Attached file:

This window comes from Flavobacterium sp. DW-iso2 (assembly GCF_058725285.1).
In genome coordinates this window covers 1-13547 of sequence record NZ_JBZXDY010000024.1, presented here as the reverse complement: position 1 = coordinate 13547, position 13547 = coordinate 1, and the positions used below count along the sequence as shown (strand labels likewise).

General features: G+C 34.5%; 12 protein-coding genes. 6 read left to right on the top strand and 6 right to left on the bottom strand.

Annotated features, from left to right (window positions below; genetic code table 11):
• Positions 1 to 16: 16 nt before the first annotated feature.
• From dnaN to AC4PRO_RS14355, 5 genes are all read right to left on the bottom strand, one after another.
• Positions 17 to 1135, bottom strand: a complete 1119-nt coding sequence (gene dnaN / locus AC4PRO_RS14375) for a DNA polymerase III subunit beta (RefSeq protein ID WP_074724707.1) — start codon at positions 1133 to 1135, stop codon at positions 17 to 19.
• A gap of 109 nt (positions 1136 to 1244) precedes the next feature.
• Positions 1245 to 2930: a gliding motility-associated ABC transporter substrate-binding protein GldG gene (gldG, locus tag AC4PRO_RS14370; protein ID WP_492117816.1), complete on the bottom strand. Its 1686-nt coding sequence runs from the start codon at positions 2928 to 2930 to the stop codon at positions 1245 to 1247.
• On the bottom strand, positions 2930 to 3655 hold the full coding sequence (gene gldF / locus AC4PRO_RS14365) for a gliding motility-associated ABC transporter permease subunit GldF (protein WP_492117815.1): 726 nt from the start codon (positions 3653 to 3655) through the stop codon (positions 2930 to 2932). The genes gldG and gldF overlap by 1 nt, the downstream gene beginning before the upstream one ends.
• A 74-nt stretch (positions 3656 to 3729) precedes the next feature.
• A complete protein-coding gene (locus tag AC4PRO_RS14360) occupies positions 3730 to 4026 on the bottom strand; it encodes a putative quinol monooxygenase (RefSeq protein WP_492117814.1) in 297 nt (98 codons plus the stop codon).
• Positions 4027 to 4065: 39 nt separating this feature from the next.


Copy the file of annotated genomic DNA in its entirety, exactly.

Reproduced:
This window comes from Flavobacterium sp. DW-iso2 (assembly GCF_058725285.1).
In genome coordinates this window covers 1-13547 of sequence record NZ_JBZXDY010000024.1, presented here as the reverse complement: position 1 = coordinate 13547, position 13547 = coordinate 1, and the positions used below count along the sequence as shown (strand labels likewise).

General features: G+C 34.5%; 12 protein-coding genes. 6 read left to right on the top strand and 6 right to left on the bottom strand.

Annotated features, from left to right (window positions below; genetic code table 11):
• Positions 1 to 16: 16 nt before the first annotated feature.
• From dnaN to AC4PRO_RS14355, 5 genes are all read right to left on the bottom strand, one after another.
• Positions 17 to 1135, bottom strand: a complete 1119-nt coding sequence (gene dnaN / locus AC4PRO_RS14375) for a DNA polymerase III subunit beta (RefSeq protein ID WP_074724707.1) — start codon at positions 1133 to 1135, stop codon at positions 17 to 19.
• A gap of 109 nt (positions 1136 to 1244) precedes the next feature.
• Positions 1245 to 2930: a gliding motility-associated ABC transporter substrate-binding protein GldG gene (gldG, locus tag AC4PRO_RS14370; protein ID WP_492117816.1), complete on the bottom strand. Its 1686-nt coding sequence runs from the start codon at positions 2928 to 2930 to the stop codon at positions 1245 to 1247.
• On the bottom strand, positions 2930 to 3655 hold the full coding sequence (gene gldF / locus AC4PRO_RS14365) for a gliding motility-associated ABC transporter permease subunit GldF (protein WP_492117815.1): 726 nt from the start codon (positions 3653 to 3655) through the stop codon (positions 2930 to 2932). The genes gldG and gldF overlap by 1 nt, the downstream gene beginning before the upstream one ends.
• A 74-nt stretch (positions 3656 to 3729) precedes the next feature.
• A complete protein-coding gene (locus tag AC4PRO_RS14360) occupies positions 3730 to 4026 on the bottom strand; it encodes a putative quinol monooxygenase (RefSeq protein WP_492117814.1) in 297 nt (98 codons plus the stop codon).
• Positions 4027 to 4065: 39 nt separating this feature from the next.